Christian Coleman of the United States ran 9.79 to win the IAAF Diamond League in Brussels on Friday evening, the fastest time the world has seen over 100 meters in three years.
The time is a new personal best for the 22-year-old, who beat world record holder Usain Bolt for silver at last summer’s IAAF World Championships. Coleman ties U.S. legend Maurice Greene as the third-fastest man in American history and the seventh-fastest man in world history.
He sprinted for another 100m after the finish line in celebration, declaring “Mine!” to the cheering fans in the stands.
Though Coleman won his last two races—Diamond League competitions in Birmingham and Rabat—he lost his first races of the outdoor season and rested for the entire month of June, opting to skip the USATF Outdoor Championships with a hamstring injury. The Brussels win thus marked a return to the form that saw him medal last summer and set the world record for 60m in March.
Fellow American Ronnie Baker, the 2018 USATF champion, took second in 9.93 after a sluggish start.
Ethiopian Selemon Barega became the fourth-fastest performer in world history over 5K with his stunning 12:43.02 victory. The 18-year-old set a world junior record and Diamond League record; his time is the fastest in the world in 13 years, since Kenenisa Bekele clocked 12:40.18 in 2005. Bekele also holds the world record of 12:37.35, which he set in 2004.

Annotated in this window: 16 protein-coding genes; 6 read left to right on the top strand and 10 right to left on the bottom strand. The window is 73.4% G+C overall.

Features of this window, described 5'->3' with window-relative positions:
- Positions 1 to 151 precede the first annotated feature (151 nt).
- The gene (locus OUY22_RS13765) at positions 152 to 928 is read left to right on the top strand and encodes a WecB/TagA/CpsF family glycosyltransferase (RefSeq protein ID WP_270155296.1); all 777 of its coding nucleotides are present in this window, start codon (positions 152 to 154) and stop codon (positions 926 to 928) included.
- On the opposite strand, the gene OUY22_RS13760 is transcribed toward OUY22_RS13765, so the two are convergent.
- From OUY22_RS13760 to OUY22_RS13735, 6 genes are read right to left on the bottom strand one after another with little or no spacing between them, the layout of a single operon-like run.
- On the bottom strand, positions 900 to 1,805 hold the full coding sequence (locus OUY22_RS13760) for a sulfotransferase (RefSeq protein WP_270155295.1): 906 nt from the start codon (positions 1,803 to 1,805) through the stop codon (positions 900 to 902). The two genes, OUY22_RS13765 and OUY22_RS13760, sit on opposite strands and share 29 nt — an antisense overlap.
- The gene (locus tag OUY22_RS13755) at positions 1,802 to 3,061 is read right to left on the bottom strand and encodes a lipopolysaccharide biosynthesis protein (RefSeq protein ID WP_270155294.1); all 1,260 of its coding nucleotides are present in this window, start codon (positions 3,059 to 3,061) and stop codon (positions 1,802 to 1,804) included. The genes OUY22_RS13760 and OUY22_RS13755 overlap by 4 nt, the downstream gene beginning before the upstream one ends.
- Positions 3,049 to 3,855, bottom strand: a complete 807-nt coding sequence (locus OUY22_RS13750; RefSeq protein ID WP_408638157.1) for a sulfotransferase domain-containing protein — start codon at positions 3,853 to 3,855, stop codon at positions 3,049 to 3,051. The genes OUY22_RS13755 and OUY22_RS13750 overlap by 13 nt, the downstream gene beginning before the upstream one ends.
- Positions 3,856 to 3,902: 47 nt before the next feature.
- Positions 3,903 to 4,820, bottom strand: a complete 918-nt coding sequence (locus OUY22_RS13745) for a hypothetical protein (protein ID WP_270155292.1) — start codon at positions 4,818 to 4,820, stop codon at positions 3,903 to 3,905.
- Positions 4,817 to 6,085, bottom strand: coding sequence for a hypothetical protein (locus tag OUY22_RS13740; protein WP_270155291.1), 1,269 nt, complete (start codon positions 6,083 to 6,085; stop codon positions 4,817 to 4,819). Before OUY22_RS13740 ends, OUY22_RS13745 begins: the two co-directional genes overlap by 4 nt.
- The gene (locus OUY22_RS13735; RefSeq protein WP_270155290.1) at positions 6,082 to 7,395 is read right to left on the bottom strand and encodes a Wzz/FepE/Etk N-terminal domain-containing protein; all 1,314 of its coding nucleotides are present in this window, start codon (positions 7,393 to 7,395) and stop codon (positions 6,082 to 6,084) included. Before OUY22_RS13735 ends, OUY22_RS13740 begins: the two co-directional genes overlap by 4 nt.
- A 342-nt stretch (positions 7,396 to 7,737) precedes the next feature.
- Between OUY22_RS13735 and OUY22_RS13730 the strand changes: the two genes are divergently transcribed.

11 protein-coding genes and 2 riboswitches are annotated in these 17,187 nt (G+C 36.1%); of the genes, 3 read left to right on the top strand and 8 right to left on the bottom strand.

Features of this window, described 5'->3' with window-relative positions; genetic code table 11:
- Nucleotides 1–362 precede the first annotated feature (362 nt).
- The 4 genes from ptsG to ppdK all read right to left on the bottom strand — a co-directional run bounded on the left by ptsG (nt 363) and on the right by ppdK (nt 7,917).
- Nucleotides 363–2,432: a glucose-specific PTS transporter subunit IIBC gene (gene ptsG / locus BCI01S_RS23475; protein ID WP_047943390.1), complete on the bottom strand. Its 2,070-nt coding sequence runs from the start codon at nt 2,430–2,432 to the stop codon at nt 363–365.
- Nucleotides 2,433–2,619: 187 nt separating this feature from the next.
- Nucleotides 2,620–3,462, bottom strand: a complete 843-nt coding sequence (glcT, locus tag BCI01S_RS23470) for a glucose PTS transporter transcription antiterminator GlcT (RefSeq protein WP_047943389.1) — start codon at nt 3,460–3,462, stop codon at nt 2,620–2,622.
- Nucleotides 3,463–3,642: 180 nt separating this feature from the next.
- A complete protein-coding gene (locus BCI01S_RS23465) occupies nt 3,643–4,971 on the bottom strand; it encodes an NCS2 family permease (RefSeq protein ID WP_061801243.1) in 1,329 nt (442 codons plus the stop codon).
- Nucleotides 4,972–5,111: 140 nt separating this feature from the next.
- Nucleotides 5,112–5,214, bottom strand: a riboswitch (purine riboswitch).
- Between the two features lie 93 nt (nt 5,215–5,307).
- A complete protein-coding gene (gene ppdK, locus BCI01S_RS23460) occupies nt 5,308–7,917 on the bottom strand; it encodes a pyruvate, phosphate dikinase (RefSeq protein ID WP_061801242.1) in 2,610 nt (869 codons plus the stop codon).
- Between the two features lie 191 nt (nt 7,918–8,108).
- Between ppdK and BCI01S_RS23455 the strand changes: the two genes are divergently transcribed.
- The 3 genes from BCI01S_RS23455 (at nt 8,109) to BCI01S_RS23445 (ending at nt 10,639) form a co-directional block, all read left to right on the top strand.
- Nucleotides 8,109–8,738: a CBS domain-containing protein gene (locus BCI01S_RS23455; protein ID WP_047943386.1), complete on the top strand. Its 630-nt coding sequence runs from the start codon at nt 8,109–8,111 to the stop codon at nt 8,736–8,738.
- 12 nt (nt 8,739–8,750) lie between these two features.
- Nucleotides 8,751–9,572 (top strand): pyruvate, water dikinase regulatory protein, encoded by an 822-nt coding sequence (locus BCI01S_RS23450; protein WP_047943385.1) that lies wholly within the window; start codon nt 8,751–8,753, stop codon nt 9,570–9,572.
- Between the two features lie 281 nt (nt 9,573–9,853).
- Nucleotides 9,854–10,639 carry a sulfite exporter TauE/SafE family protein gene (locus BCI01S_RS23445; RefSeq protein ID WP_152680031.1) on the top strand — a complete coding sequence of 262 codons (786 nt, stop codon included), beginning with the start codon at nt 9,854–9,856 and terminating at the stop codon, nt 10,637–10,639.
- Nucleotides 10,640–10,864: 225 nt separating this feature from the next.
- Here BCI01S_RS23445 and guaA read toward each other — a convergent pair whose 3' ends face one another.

Barega pulled eight men to sub-13 minute runs, including American Paul Chelimo, whose personal best of 12:57.55 ranks him as the fourth-fastest man in U.S. history. Chelimo, who won his first Diamond League race in London this summer, was sixth in Brussels.
Shelby Houlihan of the United States capped her impressive, American record-setting season with a runner-up finish in the women’s 1500m final behind Laura Muir of Great Britain, 3:58.94 to 3:58.49.
The Bowerman Track Club star laid in wait while Gudaf Tsegay of Ethiopia charged to a blazing, 61-second opening lap. Muir and the Netherlands’ Sifan Hassan worked together to close the gap on Tsegay at halfway, but Houlihan was not within striking distance until the bell lap—at which point Muir held advantage through the finish line.
Fellow American Jenny Simpson finished 10th in 4:04.57.
The women’s steeplechase saw world record holder Beatrice Chepkoech of Kenya make quick work of the field with an 8:55.10 meet record victory. That time is 11 seconds slower than her world record and still three seconds faster than any woman in history besides Olympic champion Ruth Jebet, who was busted for doping this year. Americans Emma Coburn and Courtney Frerichs stayed patient amidst the hot early pace and placed fourth in 9:06.51 and sixth in 9:07.07, respectively.
In the women’s 100m hurdles final, Olympic champion Brianna McNeal defeated world record holder Keni Harrison, 12.61 to 12.63.
Bahrain’s Salwa Eid Naser continued her hot streak this season in the 400m and handily defeated reigning world champion Phyllis Francis of the U.S., 49.33 to 50.07.